Wait, isn't that going the wrong direction?
Totally true, though. After sailing past 17k, the DOW topped out around 17.5, weakened, and then proceeded to dive off a cliff. After a trading halt and a dead cat bounce, the venerable market marker is in the high 15000s.
So, what happened?
The thing is, no one is really sure. I mean, the Chinese Stock Market has had all sorts of problems, and the government has devalued to the yuan (you knew that the currency there, right?) in order to keep things going. But that has happened weeks ago, and has to be attached by the proviso that the West doesn't think the East knows what it's doing (Mr. Pot? Meet Mr. Kettle).
Or it could be the challenges poised to a dis-United Europe, with German austerity colliding with Greek poverty. But again, that's been going on for some time, and while accounting for the halting of a bull market, doesn't do much to explain the here-and-now of the slide.
Some point to oil prices, which have been low and dropping lower all the time. This appeals to the economic view of "Whatever happens, it's bad for YOU". You'd think lower prices at the pump would a good thing, but it is the result of various oil factions fighting it out with knives in a back alley. So you'll take your three-dollar gas and like it!
Another points to this sudden, massive "correction" as a response to the markets afraid that the Fed, which has kept borrowing rates phenomenally low during the Great Recession, will now get around to raising it a fraction of a point or so. And I'll be honest, that does appeal to the part of me that treats the corporate market as a small petulant child who panics when it seems like he will not get a cookie.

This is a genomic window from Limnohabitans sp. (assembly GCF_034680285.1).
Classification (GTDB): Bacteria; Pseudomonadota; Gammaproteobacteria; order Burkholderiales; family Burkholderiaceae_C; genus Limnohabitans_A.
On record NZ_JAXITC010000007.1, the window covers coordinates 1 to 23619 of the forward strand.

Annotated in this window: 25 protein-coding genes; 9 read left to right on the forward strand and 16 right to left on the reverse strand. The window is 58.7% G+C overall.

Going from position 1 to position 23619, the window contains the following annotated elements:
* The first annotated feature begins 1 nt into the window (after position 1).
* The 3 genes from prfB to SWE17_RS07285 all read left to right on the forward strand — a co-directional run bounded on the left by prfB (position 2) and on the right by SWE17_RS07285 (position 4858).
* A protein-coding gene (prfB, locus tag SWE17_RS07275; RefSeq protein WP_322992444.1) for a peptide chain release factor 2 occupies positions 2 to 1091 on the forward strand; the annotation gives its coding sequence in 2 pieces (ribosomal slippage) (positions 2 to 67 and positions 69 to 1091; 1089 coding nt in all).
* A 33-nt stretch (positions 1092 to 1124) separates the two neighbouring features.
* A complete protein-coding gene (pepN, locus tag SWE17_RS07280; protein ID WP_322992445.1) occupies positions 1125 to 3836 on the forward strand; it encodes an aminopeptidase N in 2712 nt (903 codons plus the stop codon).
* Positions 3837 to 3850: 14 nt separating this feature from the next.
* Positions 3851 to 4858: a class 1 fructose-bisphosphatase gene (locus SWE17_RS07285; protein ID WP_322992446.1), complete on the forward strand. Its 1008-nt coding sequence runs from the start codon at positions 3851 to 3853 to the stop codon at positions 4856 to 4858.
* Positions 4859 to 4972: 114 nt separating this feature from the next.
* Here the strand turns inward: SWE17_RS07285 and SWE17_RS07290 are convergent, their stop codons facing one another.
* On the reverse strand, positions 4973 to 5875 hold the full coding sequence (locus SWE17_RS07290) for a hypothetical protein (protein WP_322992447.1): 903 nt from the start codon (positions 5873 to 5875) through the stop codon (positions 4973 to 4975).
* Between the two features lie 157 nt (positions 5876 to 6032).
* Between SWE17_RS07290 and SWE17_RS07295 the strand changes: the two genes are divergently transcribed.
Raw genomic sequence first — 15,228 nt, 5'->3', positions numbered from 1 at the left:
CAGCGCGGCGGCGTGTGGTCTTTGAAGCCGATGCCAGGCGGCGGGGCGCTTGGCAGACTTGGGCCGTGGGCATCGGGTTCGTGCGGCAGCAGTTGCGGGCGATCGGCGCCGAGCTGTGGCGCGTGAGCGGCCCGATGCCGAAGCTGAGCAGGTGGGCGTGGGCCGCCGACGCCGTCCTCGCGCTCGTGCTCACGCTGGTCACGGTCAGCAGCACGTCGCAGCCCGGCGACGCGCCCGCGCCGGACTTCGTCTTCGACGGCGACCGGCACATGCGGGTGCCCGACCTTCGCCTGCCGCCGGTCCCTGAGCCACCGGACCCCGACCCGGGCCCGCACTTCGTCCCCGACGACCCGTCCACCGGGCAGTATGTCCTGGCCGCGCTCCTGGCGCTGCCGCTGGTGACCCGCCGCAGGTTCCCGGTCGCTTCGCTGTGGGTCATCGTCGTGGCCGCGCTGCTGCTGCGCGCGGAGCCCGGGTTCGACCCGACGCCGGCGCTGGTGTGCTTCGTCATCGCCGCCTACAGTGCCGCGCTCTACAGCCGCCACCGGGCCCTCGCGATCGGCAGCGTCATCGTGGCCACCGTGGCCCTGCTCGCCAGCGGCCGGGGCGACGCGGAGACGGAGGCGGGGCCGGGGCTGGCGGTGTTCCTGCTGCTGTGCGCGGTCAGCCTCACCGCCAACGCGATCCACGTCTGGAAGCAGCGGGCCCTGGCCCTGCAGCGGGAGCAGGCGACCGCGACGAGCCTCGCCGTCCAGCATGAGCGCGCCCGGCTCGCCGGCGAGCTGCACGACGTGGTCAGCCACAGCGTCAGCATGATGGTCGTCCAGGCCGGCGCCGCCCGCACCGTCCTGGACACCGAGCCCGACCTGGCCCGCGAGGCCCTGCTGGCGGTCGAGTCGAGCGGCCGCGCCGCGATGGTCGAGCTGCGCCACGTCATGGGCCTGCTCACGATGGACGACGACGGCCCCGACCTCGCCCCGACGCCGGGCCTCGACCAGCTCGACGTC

Or it could be none of them. It could be nothing more than a market suspended on happy thoughts and dreams of growth, but backed up with computer programs (William Gibson called them automated agents in his latest book, and nicknamed them "Aunties") sniffing around for the first signs of softening to bail out at the maximum peak.It could be a feature, not a bug.
But the thing I notice most of all, and want to pass on in these early days, is how calm and positive all this has been. After jumping at every noise and financial what-if for years, the market sage heads, confronted with a major jolt, are nodding and saying that a correction (from what error? to what truth) as been overdue, and this too will pass.
Color me suspicious. But then, I leave most of the investing to the Lovely Bride, and don't ask too many questions.
No one says “full point.” Full stop. - First, let’s go back to 2014 or thereabouts, when I first bought my copy of the New Oxford Style Manual. I’d taken on a couple of English clients, and I wa...
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